It is futile to engage in a debate concerning the truth or falsity of the statements made by Joseph Smith. We are looking here for indications of a higher order, and we can define as a miracle any event, real or imagined or even faked, which creates certain paranormal but verifiable effects. The transformation of an ordinary farm boy from rural New York State into an unchallenged leader of multitudes is an unusual fact that deserves attention even if we doubt the story. When we trace the turning point of this man's life to the sighting of a strange light and to contact with an entity inside the light, I believe the account needs to be preserved along with those we have already found in other faiths and other lands. Jacques Vallee “Dimensions: A Casebook of Alien Contact”
Jacques Vallee develops this hypothesis primarily with a large amount of myths from history, some of the most recent include Joseph smith and the Miracle at Fatima; however he often fails to sort through the details of many of these myths including Joseph Smith’s story and he doesn’t address many of the issues raised by many of the skeptics. One thing I would agree with is that the “transformation of an ordinary farm boy from rural New York State into an unchallenged leader of multitudes is an unusual fact that deserves attention;” although a closer look at the history surrounding Smith indicates that he wasn’t quite unchallenged among his own followers but he did overcome the challenges that did arise faster and more thoroughly than I would have expected.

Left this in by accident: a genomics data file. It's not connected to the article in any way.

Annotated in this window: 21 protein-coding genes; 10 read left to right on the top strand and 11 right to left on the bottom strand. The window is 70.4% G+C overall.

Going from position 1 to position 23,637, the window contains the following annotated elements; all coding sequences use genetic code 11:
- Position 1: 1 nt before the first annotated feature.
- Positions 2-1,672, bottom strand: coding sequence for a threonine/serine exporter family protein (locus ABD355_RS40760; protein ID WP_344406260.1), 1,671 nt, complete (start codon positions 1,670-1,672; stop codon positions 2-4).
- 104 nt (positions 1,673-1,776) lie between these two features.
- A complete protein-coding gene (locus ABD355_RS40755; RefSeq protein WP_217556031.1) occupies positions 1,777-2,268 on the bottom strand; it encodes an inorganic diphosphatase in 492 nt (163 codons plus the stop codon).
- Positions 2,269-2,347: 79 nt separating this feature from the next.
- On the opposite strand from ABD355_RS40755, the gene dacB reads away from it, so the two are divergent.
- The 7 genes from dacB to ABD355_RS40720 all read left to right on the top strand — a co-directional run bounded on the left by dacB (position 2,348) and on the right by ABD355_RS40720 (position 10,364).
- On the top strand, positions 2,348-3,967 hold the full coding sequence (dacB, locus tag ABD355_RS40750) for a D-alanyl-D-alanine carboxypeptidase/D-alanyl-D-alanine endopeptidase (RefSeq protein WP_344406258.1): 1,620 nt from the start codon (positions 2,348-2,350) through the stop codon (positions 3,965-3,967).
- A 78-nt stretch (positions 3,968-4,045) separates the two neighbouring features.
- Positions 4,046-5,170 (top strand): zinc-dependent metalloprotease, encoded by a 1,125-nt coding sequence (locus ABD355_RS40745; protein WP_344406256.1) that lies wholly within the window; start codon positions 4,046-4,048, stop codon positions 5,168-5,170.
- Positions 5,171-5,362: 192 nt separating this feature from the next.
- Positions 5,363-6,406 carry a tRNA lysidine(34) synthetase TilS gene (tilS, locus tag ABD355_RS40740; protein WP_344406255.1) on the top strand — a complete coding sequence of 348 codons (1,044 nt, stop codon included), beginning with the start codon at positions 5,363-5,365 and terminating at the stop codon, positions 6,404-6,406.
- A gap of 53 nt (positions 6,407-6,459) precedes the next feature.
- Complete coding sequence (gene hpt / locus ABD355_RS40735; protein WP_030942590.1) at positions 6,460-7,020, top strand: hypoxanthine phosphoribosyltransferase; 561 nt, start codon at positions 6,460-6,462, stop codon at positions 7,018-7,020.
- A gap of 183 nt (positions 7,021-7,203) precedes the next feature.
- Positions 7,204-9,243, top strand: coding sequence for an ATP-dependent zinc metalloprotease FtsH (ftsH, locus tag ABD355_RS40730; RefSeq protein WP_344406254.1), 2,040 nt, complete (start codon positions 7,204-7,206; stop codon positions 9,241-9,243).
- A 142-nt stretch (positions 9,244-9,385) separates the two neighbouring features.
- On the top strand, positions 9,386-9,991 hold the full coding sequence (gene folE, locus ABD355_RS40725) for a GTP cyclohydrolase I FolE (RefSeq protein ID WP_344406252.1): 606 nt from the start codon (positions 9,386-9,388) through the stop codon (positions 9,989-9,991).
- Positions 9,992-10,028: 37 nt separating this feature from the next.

Rodney Stark a sociologist seems to agree at least to some extent; although, as far as I know he doesn’t associate Mormonism with UFOs and he thinks that the primary research should focus on the scientific within normal academic and secular research methods; but he doesn’t completely rule out the possibility of something that people consider “divine” or “supernatural.” My own opinion about things that are considered supernatural is that if they happen they’re undiscovered science that is often surrounded by an enormous amount of hype, exaggerations, and sometimes pseudo-debunking that often dismisses legitimate mysteries along with the exaggerations and superstitions. Stark thinks that Mormonism may be one of the greatest opportunities available to study a large and relatively new religion as it develops as indicated in the following quotes: